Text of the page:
Self-help groups, by their very makeup, do a great job in promoting wellness and recovery in persons experiencing mental illness, physical disabilities, or other life altering events. Many of the benefits of self-help groups come in the form of hope, support, education and taking personal responsibility for recovery. With some tweaking of a group’s format, a subtle change in leadership roles and responsibilities, a well thought out mission statement, focused group discussions, sensitive group guidelines, and the addition of specific wellness and recovery group activities, self-help groups have the potential to offer a greater positive impact for persons in recovery.
Create and Maintain a Safe and Trusting Environment:
In order for the success to occur of a self-help support group, members must feel safe to share their ideas and feelings, experience and issues, at a meaningful level. Without this trust, the group discussions become stilted, forced and ultimately meaningless.
Members will not share at the deep, healing levels if they are afraid that others will talk outside about their personal feelings and experiences outside of the group. Have a group discussion on what confidentiality means to your members, and outline rules to members and new members as you will be surprised how differently people define the word confidentiality. If confidentiality is ever broken, deal with it immediately, and reinforce the need for confidentiality to all. Take all breaches seriously and make sure that the person whose confidentially was breached is safe and has the proper coping mechanisms to deal with the issue.
Many groups have a list of rules for their group and people sign a confidentiality clause to become a member.
Welcome every member at the door with a smile and make them feel welcome. It can be a nice idea to introduce them to someone to sit next too and ensure that they are made to feel part of the group from the beginning. They will be probably feeling unsure and shy, so there is no pressure to speak unless they want to. Make sure that members don’t judge or criticise anyone else’s ideas, this puts a dampener on anyone sharing. Remember to try to understand the “world view” of others, their cultures, beliefs, and experiences. Beware of “group think” where new ideas are not welcomed by the veteran group members. Discourage cliquish behaviours among group members.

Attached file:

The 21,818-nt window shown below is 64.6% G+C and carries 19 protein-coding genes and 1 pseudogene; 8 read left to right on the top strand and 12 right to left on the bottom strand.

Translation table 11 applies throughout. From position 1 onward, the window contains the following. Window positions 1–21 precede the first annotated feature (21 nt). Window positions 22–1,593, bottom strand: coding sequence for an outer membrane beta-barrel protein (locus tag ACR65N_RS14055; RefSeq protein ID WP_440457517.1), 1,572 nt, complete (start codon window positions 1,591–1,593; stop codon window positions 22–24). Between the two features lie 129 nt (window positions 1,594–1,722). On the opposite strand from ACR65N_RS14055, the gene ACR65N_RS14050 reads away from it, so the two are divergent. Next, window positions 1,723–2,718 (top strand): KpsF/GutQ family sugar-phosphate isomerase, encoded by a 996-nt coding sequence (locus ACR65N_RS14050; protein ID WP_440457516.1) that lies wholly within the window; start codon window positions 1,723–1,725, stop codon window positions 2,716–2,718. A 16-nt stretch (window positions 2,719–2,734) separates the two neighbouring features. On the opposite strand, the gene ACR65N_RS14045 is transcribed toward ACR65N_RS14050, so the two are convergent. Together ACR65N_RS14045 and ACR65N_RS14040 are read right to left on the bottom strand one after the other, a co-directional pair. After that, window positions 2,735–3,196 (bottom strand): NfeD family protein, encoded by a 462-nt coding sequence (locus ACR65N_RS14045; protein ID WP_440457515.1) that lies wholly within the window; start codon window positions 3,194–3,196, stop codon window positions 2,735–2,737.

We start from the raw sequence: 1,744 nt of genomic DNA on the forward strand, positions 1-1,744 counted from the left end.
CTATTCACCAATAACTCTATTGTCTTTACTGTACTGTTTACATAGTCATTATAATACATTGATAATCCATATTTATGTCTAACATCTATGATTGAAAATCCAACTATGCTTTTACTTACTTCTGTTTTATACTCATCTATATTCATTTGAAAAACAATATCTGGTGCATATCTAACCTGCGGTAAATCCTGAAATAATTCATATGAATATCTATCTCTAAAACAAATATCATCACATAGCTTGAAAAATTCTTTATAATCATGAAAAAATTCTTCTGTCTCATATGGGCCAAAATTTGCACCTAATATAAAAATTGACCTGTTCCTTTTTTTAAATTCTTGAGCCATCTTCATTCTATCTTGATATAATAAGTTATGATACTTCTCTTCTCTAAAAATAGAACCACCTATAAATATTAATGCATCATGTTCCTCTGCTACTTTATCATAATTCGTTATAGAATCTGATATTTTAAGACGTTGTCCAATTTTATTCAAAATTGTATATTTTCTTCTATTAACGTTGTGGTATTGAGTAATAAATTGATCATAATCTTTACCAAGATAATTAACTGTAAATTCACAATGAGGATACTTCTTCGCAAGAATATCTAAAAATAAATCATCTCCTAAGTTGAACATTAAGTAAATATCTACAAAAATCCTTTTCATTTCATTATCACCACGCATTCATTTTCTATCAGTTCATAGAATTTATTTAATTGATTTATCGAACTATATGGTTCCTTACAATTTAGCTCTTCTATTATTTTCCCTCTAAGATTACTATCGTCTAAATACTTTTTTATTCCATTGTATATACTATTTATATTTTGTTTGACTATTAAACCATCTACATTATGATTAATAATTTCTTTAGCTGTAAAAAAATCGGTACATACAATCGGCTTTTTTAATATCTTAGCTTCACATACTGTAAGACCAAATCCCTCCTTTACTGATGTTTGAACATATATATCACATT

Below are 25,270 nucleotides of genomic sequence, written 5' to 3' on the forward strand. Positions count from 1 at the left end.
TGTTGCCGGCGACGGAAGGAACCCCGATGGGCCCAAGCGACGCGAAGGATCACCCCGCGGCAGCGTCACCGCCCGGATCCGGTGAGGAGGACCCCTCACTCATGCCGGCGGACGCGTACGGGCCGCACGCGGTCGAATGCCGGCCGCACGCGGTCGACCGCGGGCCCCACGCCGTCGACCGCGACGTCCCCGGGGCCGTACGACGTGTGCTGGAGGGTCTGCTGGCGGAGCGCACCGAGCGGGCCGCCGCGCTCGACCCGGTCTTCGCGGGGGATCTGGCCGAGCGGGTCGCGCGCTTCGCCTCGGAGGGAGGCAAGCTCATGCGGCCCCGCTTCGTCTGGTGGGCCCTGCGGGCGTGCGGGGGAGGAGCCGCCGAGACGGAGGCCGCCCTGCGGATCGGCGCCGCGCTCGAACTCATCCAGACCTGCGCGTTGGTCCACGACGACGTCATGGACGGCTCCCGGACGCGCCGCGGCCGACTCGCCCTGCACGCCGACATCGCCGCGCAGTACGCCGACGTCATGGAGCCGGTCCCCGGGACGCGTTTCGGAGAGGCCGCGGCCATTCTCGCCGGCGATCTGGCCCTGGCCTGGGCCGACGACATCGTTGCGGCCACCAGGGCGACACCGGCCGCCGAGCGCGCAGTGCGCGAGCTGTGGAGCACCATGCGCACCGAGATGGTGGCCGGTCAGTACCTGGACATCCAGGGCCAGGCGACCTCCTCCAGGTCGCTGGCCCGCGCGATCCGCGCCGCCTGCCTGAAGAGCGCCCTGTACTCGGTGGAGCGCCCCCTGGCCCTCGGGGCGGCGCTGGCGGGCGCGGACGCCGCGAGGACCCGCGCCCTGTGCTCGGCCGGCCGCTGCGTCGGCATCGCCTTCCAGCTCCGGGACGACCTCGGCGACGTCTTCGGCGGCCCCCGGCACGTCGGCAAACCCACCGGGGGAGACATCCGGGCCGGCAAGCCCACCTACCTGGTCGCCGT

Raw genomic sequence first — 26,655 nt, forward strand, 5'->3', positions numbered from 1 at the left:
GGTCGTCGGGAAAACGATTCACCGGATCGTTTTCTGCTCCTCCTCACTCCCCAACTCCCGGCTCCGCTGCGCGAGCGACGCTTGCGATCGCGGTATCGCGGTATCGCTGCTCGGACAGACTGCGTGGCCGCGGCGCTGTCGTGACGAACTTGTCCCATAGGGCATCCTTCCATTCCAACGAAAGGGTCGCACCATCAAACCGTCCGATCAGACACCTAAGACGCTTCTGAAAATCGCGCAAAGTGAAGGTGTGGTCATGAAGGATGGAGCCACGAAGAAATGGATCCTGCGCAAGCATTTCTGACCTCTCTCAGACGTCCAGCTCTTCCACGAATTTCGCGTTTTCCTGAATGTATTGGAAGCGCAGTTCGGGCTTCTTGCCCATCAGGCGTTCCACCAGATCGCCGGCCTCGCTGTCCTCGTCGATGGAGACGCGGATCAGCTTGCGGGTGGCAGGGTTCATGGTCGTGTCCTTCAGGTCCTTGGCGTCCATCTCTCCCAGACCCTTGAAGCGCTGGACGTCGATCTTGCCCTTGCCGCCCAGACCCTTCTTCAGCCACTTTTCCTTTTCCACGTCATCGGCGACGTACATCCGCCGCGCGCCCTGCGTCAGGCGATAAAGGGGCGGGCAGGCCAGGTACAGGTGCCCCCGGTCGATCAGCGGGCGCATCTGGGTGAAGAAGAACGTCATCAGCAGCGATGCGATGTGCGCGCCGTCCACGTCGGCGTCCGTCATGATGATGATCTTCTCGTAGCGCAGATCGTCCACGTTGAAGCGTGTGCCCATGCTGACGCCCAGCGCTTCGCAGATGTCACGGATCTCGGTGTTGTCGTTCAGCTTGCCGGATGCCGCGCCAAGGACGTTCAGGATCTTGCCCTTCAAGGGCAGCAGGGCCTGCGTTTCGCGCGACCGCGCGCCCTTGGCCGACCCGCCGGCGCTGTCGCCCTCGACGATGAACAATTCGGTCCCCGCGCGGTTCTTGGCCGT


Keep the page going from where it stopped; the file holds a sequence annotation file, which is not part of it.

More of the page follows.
There is no greater gift that you can give another person than to listen.
Listening conveys a powerful message of validation and interest. By listening, you help others to sort out their thoughts so they can make better decisions for themselves. And listening to them validates for them that their issues are worth talking about.
In order to listen actively, pay attention to both the verbal and non-verbal cues. Lean towards the person. You can also ask questions to get more information. What greater gift can you give someone than to say, “Tell me more.” Be empathetic not sympathetic and put yourself in the other person’s shoes, but don’t walk their path for them! It is their journey after all.
Since storytelling is so integral to the core of self-help groups, it is extremely important the group members learn to listen to each other without other people talking in their own conversations, distractions, pre-conceived ideas, assumptions, or misunderstandings.
Discernment is a neutral position, simply noticing observable facts . Judgment, on the other hand, assigns right or wrong, good or bad, which casts blame. Dealing with challenging behaviour using methods that cause shame and guilt seldom work effectively, more often it is a quiet word that gets the job done.
Wellness & Recovery Goals:
During the initial check-in, have members focus on something positive (e.g., “One good thing that happened to me since the last meeting was…….”). Use small group exercises and ice breakers as a fun, informative way to discover strengths, wellness tools, prevent problems and develop bonds.
At the end of the meeting, have members answer a positive, thought provoking question such as, “The main lesson I learned at this meeting was…..” or “I am going to look for my strengths this week by…..”
The Basic Needs of the Members:
All people have certain needs. As a facilitator, you can help your members to feel welcome, comfortable, valued, safe, understood, cared for, interested, etc. You can help build strong relationships between members.
- Provide hope at every opportunity
- Encourage members to stay with the group to give feedback to the new members.
- In the group use person-first, non-medical language.
- Have honest, direct communication.
- Confront others with sensitivity when necessary
- Never allow others to be hurtful to each other
- Discourage stigma and discrimination among members.